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Speech on the Criminal Law (Coercive Control and Affirmative Consent) and Other Legislation Amendment Bill 2023

On Tuesday 5 March, I gave my speech on the Government's Criminal Law (Coercive Control and Affirmative Consent) and Other Legislation Amendment Bill 2023.

You can read the full speech below, or in the official Queensland Parliament Record of Proceedings (Hansard)

I rise to make my contribution on this cognate debate, but in the time available I will limit my comments to the coercive control and affirmative consent legislation. For years victim-survivors have struggled for the law to recognise even the most basic forms that family, domestic and sexual violence take and the harms they cause. They have struggled for politicians to listen to reason. In many cases victim-survivors have struggled just to stay alive to be here to tell their stories. How do we prevent these harms? When we, as policymakers and legislators, fail to do so, how do we respond? This bill is an imperfect and incomplete answer, but it is timely. There is much in this legislation which is well overdue and which I am proud to have played a small part in fighting for.

In 2021 the Greens were incredibly fortunate to work with RASARA, Rape and Sexual Assault Research and Advocacy, on amendments to the Criminal Code (Consent and Mistake of Fact) and Other Legislation Amendment Bill 2020. Those amendments, which both Labor and the LNP voted against at the time, would have introduced an affirmative model of consent into Queensland law. That was nearly three years ago. Tasmania introduced affirmative consent laws in 2004. Victoria, New South Wales and the ACT brought in affirmative consent laws in 2022. The government’s decision to abandon affirmative consent in 2021 was completely out of step with contemporary expectations about sexual

While this bill enshrines consent as a voluntary and free agreement between participants of an act, absent from the new legal framework is the understanding that affirmative consent is also necessarily informed consent because, if a participant wilfully and intentionally withholds or is deliberately dishonest with information that is plainly material to the other person’s decision to consent, there can be no consent. Nonetheless, these laws are a big step in recognising a more functional, sex-positive and safe definition of consent which better reflects the community’s understanding of consensual sex and which better understands how rape is perpetrated. To every person who has fought for these changes, to the many advocates and victim-survivors: thank you and congratulations on seeing this reform through.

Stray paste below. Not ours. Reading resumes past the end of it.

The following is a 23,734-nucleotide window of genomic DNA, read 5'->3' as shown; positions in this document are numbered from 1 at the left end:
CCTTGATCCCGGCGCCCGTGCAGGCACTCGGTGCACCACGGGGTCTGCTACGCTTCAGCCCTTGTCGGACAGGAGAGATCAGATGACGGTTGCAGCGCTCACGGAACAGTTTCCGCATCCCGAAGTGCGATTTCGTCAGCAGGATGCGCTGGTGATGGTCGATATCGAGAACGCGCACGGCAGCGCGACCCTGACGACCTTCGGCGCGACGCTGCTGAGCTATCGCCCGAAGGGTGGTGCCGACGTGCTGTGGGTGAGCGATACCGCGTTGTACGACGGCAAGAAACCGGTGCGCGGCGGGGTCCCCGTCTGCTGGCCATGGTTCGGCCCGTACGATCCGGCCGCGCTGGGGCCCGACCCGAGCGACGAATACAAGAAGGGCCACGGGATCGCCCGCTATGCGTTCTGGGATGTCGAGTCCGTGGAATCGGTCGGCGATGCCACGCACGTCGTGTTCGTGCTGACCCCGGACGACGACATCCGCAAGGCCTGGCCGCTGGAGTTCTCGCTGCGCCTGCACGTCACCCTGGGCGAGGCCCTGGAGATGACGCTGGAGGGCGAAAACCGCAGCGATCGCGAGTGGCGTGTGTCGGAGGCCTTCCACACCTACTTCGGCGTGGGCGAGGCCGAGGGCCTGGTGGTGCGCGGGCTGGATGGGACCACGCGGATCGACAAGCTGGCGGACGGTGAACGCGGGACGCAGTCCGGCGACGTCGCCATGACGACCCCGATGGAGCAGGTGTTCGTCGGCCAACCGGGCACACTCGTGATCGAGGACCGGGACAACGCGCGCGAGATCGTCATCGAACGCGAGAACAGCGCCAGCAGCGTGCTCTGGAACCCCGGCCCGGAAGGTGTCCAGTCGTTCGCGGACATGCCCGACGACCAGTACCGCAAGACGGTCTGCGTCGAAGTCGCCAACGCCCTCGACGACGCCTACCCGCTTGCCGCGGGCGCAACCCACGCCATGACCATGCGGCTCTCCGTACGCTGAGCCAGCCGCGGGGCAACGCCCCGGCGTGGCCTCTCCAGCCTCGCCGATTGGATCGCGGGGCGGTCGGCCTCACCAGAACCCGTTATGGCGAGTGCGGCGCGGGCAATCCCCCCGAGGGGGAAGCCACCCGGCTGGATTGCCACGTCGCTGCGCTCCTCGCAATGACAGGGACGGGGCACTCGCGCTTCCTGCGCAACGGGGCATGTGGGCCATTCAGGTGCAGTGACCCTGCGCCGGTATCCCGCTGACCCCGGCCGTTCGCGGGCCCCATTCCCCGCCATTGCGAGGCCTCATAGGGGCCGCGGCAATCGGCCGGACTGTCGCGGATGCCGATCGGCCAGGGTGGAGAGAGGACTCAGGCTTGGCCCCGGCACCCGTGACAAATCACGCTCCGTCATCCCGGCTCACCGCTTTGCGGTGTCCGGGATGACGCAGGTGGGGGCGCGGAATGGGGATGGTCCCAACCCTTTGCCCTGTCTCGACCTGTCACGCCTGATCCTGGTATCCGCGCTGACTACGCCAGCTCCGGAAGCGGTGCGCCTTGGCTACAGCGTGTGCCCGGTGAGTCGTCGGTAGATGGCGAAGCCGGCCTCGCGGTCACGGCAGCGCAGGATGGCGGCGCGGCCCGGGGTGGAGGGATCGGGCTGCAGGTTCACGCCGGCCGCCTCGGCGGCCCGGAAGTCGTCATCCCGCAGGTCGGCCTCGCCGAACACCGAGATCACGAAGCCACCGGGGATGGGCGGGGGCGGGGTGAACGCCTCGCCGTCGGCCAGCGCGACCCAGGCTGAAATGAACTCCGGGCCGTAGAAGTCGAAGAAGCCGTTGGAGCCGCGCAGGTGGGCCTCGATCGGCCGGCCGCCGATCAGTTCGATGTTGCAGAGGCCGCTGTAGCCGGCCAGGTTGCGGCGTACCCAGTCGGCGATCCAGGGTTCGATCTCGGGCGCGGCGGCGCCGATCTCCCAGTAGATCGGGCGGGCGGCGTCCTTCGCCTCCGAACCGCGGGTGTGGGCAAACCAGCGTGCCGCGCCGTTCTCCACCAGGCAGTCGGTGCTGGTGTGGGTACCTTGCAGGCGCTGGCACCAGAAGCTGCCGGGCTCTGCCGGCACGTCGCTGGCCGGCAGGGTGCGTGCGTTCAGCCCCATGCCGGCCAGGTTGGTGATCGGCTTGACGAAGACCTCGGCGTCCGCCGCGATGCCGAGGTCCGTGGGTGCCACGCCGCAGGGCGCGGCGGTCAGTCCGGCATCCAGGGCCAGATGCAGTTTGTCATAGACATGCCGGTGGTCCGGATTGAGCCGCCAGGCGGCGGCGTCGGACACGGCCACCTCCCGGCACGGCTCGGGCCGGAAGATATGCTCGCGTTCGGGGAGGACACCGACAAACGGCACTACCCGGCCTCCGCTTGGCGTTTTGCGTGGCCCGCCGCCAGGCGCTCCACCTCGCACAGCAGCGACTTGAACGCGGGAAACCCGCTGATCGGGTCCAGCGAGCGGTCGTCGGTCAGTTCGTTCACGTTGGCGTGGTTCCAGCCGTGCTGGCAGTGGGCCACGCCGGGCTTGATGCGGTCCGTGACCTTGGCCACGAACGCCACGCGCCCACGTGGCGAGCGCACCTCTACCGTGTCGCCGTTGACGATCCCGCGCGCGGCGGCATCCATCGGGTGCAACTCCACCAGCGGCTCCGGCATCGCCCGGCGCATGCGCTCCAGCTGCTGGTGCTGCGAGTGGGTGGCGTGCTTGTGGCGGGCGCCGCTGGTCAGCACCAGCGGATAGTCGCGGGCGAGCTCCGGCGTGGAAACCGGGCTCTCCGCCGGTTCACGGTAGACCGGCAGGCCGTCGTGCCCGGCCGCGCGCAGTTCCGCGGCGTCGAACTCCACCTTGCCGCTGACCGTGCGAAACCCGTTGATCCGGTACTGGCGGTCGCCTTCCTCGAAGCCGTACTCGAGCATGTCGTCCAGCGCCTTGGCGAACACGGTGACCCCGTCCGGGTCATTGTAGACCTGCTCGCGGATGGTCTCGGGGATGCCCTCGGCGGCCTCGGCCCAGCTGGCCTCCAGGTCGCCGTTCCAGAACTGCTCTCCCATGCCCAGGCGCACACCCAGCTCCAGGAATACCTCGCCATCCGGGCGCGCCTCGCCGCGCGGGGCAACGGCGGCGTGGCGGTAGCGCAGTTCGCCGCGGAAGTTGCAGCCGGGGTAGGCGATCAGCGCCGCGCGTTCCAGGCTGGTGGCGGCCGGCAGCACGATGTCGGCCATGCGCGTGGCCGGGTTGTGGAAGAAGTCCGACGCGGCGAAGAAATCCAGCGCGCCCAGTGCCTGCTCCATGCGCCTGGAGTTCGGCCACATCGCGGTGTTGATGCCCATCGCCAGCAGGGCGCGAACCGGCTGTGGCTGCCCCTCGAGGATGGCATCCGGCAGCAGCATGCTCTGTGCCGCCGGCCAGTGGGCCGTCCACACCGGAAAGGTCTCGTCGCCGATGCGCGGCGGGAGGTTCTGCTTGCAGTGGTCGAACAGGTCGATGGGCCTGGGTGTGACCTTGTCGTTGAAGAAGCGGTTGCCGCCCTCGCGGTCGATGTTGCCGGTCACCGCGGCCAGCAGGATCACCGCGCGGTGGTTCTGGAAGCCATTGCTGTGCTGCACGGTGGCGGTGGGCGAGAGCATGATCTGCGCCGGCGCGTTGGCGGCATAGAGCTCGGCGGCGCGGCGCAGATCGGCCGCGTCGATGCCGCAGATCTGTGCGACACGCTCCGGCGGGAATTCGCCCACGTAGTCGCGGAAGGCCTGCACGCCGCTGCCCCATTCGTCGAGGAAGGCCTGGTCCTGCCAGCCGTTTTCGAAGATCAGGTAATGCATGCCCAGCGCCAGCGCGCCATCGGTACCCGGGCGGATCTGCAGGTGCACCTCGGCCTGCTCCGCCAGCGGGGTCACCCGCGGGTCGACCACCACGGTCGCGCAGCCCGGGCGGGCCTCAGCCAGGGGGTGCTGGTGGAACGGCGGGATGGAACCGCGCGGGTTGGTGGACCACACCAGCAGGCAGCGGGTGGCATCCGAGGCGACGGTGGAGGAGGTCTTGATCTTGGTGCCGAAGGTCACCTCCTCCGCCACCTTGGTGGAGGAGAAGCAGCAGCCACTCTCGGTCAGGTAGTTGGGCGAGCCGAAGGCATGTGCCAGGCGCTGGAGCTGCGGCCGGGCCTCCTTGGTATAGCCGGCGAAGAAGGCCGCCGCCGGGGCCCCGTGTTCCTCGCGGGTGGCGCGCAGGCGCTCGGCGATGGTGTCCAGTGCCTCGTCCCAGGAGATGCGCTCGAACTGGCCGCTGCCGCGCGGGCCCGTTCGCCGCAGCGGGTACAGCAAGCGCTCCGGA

This bill also introduces a standalone offence of coercive control. Coercive control is not always visible from the outside. It may not even be fully apparent to its victims until its pattern of abuse and coercion is fully established. At that point it may have become enormously difficult to escape or seek protection or recourse. The individual acts that make up a pattern of control do not necessarily amount to individual offences and they can be difficult to prove, especially when the claimant is subject to the ongoing harms of the relationship. Creating any new offence—expanding the scope of possible criminalisation—is a big deal. It is a move that requires very careful consideration; however, legislating
a new offence to recognise coercive control has the potential to provide potentially life-saving recourse for victims of domestic violence.

The Greens will be supporting a standalone offence of coercive control in order to afford victim-survivors the chance for recognition and recourse they have asked for and which they desperately deserve. In doing so, I would like to highlight the concerns of many organisations that have highlighted the issues associated with increased criminalisation, misidentification of victims and perpetrators, and the fact that without investment in support and services these laws cannot be expected to work.

The Australian Lawyers Alliance is ‘opposed to a carceral solution as the most appropriate option to deal with this social issue’. The Queensland Indigenous Family Violence Legal Service writes, ‘We have concerns about misidentification of female victim-survivors borne out of our experience providing assistance.’ The Greens reaffirm our commitment to a more nuanced policy to prevent family violence. We echo the concerns of the Queensland Sexual Assault Network, the Queensland Mental Health Commission, the Gold Coast Centre Against Sexual Violence, Full Stop Australia, Legal Aid Queensland, the Queensland Human Rights Commission, the Aboriginal and Torres Strait Islander
Legal Service, Sisters Inside and many more. These organisations and experts know that these laws are not a silver bullet and that without additional investment in other areas they will not work.